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Bite Mark In Forensic Analysis

What Is Bite Mark?       

Over the past decades, the concept of comparing the mark made by the dentition of an individual in the skin of another individual has been well accepted by forensic odontologists, law enforcement officers, and the jurisdiction system. Indeed, there is a rapidly growing body of case study and research material, which have proper documentation on the validity of bite mark comparisons. Nevertheless, these cases probably represent a very small percentage of the total number in which this type of evidence exists but is not recognised by the investigating officer or pathologists.

A bite mark is a circular or oval (doughnut or ring-shaped) patterned injury consisting of two opposing (facing) symmetrical, U-shaped arches separated at their bases by open spaces. Following the periphery of the arches are a series of individual abrasions, contusions or lacerations reflecting the size, shape, arrangement, and distribution of the class characteristics of the contacting surfaces of the human dentition.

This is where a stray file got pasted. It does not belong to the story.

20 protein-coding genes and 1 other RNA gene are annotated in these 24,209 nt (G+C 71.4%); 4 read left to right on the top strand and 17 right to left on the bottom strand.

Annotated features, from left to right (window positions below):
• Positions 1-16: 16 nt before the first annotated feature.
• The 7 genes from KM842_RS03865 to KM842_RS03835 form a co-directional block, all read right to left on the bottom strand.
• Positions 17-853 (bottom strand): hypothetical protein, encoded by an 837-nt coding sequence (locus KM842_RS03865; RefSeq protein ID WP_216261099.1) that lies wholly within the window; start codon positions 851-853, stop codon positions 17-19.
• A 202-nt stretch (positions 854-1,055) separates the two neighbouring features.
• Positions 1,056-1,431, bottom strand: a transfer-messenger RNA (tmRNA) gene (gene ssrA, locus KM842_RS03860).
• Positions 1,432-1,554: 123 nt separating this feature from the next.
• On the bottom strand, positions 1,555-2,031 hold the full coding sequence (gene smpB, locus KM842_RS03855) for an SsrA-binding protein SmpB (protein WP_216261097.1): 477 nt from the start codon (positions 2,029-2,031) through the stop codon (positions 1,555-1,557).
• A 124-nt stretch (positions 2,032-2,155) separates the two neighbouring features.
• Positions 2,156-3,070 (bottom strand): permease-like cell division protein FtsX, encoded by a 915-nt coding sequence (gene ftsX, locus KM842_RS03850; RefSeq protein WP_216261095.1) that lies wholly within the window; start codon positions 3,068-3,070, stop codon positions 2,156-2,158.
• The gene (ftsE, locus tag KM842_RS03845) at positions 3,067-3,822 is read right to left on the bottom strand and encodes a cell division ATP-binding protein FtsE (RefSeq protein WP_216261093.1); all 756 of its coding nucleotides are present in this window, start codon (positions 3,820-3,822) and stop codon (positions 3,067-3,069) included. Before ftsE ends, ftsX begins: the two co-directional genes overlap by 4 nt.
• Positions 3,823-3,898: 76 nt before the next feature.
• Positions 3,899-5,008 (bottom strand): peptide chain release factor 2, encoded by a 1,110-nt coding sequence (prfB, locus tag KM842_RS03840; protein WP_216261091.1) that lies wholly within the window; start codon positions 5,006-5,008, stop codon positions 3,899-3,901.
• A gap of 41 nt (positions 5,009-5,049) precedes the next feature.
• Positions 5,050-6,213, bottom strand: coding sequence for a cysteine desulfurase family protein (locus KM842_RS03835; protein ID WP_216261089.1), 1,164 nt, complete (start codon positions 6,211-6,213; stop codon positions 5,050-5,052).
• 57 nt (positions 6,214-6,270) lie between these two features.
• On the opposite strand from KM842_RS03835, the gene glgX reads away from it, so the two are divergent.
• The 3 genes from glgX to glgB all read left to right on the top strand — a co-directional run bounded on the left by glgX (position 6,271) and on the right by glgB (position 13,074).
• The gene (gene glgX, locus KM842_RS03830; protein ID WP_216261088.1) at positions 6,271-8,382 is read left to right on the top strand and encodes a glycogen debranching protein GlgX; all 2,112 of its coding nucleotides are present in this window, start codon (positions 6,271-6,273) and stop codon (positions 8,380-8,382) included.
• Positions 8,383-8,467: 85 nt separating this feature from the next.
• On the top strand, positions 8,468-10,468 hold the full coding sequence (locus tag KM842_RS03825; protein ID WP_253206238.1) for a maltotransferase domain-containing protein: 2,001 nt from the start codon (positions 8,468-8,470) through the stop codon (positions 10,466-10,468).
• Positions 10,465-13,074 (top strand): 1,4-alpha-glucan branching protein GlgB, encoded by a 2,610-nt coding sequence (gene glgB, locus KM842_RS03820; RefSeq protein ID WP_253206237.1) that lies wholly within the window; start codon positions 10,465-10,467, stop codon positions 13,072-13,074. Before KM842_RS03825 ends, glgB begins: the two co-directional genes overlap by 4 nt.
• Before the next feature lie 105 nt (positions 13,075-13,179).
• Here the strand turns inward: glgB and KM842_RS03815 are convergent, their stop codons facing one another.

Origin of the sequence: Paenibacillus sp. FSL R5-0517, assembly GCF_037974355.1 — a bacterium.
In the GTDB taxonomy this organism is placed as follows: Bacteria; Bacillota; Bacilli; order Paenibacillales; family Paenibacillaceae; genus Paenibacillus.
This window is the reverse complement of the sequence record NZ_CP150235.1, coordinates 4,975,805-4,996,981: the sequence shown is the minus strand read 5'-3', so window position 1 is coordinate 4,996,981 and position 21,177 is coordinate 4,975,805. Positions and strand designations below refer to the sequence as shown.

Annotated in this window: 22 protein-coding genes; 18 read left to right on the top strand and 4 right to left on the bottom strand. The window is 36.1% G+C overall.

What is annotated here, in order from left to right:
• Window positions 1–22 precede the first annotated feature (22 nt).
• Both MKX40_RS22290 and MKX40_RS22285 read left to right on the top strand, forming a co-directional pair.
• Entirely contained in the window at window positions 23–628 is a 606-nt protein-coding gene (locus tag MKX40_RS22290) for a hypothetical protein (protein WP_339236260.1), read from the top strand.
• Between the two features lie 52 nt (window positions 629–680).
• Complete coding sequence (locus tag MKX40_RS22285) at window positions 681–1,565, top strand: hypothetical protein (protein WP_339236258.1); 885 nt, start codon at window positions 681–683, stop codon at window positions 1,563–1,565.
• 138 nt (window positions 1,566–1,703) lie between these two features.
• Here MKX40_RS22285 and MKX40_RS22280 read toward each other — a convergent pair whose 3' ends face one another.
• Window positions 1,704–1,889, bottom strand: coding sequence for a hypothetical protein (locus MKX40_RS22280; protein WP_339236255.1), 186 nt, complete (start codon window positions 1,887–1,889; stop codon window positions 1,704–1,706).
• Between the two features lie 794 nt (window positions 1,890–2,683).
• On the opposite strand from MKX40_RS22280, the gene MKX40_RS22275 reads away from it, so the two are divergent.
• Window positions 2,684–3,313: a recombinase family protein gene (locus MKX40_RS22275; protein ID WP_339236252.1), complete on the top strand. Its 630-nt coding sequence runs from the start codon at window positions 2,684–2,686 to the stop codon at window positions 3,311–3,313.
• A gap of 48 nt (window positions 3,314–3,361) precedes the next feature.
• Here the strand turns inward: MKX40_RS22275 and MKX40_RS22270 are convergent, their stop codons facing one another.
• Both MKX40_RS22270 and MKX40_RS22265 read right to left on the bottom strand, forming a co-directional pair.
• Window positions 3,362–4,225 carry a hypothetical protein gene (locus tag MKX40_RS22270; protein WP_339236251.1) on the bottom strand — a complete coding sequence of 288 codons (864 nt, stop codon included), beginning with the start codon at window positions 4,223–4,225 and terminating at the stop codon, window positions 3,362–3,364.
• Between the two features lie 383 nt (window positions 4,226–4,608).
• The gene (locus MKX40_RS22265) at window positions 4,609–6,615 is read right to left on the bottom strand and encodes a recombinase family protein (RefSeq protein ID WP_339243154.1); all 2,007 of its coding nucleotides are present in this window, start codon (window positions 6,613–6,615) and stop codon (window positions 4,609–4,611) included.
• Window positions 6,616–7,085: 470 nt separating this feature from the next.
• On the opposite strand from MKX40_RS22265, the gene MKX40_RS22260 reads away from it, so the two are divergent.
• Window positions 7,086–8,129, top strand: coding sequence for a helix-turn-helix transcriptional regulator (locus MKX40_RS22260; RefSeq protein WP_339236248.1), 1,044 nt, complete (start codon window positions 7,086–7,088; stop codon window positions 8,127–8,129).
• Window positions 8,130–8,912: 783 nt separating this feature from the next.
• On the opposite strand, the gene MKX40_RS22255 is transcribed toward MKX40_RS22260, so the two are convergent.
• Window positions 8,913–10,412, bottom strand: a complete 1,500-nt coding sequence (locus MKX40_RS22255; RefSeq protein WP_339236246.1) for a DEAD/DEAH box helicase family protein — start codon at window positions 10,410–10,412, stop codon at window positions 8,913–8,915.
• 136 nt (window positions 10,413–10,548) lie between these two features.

Figure 1. Human bite marks in a victim of homicide. A scale is used to measure the size of the bite mark.

Any circular or semicircular or short linear mark with indentation should be considered as a possible bite mark. Marks caused by various implements may mimic a bite mark. Interpretation and presentation of a bite mark is as follows:

  1. Resistance and elasticity of the tissue.
  2. The degree of curvature of the body surface.
  3. Lapse of time.